Transportation for America has unveiled their three new principles and outcomes for federal transportation policy.

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Transportation for America has unveiled the organization’s three new principles and outcomes for federal transportation policy. The three principles are as applicable in New Albany as anywhere else. Candidates, your thoughts?

1 Prioritize maintenance
2 Design for safety over speed
3 Connect people to jobs and services

Check it out.

A New Vision for Transportation (Smart Growth America)

Listen Up, Washington: No New Roads (Charles Marohn at Strong Towns)

A VISION FOR 21ST CENTURY TRANSPORTATION IN AMERICA
Yesterday our colleagues at Transportation for America unveiled their three new principles and outcomes for federal transportation policy. That may sound pretty wonky, but taken together, they paint a vision for what the tens of billions we spend on transportation each year should actually accomplish for people. Instead of just talking about how much money to spend, these principles delve into how we can better spend the money we already have.

The principles are worth exploring in their entirety—which you can do here, with some great, shareable graphics—but here’s why we’re really excited about them: they will help create safer, more walkable communities.

Principle #1: Prioritize maintenance
Outcome #1: Cut the road, bridge, and transit maintenance backlog in half


Principle #2: Design for safety over speed
Outcome #2: Save lives with slower, safer road design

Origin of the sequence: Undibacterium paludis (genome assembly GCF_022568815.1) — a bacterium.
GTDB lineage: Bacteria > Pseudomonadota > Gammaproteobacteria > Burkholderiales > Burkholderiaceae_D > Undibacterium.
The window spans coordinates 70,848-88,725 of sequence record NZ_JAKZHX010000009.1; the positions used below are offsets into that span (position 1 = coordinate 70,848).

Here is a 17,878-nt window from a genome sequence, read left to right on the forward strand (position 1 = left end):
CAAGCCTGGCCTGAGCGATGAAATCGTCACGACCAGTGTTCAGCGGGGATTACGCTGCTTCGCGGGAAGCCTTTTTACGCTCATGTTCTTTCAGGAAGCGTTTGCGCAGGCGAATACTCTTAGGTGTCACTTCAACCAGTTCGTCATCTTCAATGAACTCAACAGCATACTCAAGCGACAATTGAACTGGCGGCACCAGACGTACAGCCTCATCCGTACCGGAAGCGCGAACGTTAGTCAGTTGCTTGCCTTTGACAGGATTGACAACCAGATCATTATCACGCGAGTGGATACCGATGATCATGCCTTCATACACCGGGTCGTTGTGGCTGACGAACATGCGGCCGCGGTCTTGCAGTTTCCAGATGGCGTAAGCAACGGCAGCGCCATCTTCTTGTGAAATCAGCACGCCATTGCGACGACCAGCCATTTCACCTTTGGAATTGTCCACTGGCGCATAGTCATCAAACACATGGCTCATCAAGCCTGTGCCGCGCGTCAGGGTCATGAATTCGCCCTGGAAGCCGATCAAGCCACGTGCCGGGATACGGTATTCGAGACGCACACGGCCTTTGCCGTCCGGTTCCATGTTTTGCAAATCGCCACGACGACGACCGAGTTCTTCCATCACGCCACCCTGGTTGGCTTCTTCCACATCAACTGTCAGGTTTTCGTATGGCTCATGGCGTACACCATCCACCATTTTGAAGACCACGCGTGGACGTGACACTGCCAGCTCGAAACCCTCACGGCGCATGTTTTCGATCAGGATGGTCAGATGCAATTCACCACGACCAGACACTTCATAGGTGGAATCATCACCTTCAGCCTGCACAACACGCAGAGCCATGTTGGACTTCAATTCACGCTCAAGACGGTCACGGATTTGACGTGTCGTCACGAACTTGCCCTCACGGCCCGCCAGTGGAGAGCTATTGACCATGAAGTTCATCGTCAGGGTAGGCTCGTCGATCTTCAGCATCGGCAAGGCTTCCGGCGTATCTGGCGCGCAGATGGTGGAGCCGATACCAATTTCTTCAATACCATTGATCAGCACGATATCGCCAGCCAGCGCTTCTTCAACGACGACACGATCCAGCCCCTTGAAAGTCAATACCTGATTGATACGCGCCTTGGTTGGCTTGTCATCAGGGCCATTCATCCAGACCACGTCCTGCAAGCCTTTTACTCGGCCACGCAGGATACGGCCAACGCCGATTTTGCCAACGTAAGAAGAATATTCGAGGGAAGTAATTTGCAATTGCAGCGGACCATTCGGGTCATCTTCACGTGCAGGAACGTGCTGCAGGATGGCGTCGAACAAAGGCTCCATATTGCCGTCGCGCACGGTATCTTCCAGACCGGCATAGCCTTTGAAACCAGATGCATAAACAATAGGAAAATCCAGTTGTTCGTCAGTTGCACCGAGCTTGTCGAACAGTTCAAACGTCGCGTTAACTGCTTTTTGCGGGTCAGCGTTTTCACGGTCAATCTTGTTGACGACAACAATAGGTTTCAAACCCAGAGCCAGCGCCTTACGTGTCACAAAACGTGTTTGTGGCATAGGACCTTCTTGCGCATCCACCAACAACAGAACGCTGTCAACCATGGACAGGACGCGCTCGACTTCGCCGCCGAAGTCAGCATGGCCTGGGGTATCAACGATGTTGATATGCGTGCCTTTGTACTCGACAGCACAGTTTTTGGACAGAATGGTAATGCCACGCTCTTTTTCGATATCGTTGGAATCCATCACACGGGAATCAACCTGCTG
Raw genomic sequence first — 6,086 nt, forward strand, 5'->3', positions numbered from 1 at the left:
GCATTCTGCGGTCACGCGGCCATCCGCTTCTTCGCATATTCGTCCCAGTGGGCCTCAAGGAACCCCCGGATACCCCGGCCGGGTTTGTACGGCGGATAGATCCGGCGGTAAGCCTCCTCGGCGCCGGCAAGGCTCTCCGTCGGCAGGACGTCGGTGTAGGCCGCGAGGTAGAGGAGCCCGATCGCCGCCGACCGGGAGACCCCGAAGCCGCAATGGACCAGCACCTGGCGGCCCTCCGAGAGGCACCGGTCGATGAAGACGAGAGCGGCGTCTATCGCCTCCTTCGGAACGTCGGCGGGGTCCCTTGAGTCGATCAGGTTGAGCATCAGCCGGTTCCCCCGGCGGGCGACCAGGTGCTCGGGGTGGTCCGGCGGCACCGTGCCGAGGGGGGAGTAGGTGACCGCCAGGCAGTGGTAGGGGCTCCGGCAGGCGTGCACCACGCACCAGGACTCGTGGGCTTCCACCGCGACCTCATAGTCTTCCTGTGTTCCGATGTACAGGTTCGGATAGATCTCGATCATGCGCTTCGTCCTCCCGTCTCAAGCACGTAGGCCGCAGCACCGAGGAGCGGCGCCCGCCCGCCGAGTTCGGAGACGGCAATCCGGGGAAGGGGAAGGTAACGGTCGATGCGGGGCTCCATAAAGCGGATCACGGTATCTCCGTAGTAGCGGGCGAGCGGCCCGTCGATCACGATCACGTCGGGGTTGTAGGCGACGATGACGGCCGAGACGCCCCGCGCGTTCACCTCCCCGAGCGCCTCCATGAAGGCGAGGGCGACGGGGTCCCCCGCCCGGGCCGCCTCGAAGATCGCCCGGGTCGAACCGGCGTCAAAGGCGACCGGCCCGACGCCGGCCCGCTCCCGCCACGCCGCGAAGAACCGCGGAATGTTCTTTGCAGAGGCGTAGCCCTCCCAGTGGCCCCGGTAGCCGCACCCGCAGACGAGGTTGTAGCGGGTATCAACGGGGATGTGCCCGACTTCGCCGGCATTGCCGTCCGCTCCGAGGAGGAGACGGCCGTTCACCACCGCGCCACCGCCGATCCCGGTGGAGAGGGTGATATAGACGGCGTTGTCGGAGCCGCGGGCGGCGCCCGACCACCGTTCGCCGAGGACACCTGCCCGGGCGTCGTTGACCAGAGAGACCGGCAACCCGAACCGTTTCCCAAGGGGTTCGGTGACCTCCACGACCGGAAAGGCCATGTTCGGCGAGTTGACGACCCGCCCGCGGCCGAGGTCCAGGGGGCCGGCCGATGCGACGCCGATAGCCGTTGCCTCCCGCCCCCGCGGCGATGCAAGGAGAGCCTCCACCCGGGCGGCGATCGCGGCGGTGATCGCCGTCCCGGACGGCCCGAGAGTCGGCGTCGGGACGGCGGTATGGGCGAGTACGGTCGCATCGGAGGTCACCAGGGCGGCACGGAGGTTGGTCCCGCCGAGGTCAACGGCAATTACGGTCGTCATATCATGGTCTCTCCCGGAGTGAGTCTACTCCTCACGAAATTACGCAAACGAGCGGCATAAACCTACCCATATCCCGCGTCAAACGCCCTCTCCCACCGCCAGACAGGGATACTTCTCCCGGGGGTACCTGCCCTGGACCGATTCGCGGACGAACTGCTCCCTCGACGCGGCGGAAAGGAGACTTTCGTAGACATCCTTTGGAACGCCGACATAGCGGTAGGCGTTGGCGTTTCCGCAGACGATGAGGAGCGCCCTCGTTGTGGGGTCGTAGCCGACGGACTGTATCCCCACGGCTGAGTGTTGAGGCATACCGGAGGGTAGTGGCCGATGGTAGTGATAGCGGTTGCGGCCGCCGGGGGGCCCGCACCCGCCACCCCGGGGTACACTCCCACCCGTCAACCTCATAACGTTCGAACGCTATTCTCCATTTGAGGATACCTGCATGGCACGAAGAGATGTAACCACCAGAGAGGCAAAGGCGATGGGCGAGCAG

Principle #3: Connect people to jobs and services
Outcome #3: Determine how well the transportation system connects people to jobs and services, and prioritize projects that will improve those connections.


Why these principles matter for Complete Streets

Our work at the National Complete Streets Coalition is all about making sure that everyone who uses our public streets can do so safely, and the second principle—design for safety over speed—speaks directly to that. In far too many communities, maximizing the speed at which vehicles travel is the primary motivation behind street design; too often, safe accommodations for people walking, biking, or using transit are afterthoughts, if they’re even considered at all. While politicians and agencies talk a big game about prioritizing safety, in practice, it’s really just talk. Pedestrians are being killed by people driving at rates not seen in nearly three decades.

If we had a federal transportation policy that explicitly prioritized safety above everything else, our streets and communities would start to look different. Slip lanes in developed areas might be replaced with bulb outs. Extra wide lanes for cars would be narrowed to slow vehicles, making more space for people.

Sidewalks and slow speed lanes for modes likes bikes and scooters would be the norm, not the exception. Once you leave the interstate, streets would be designed to slow traffic—and protect people—instead of speeding vehicles through places to the detriment of safety for all people who use the street.

And principle three is just as important. Complete Streets, and ultimately complete networks, enable people to reach jobs, schools, grocery stores, and many other resources using whatever mode of travel they choose or rely upon. Using new data, we can better assess whether people can get where they need to go on foot or with a bike or via transit. These data can and should help us prioritize the projects that fill in gaps and missing connections in our network. By measuring what matters, then using those data to guide our decisions and investments, we can create safer, more accessible, thriving communities.

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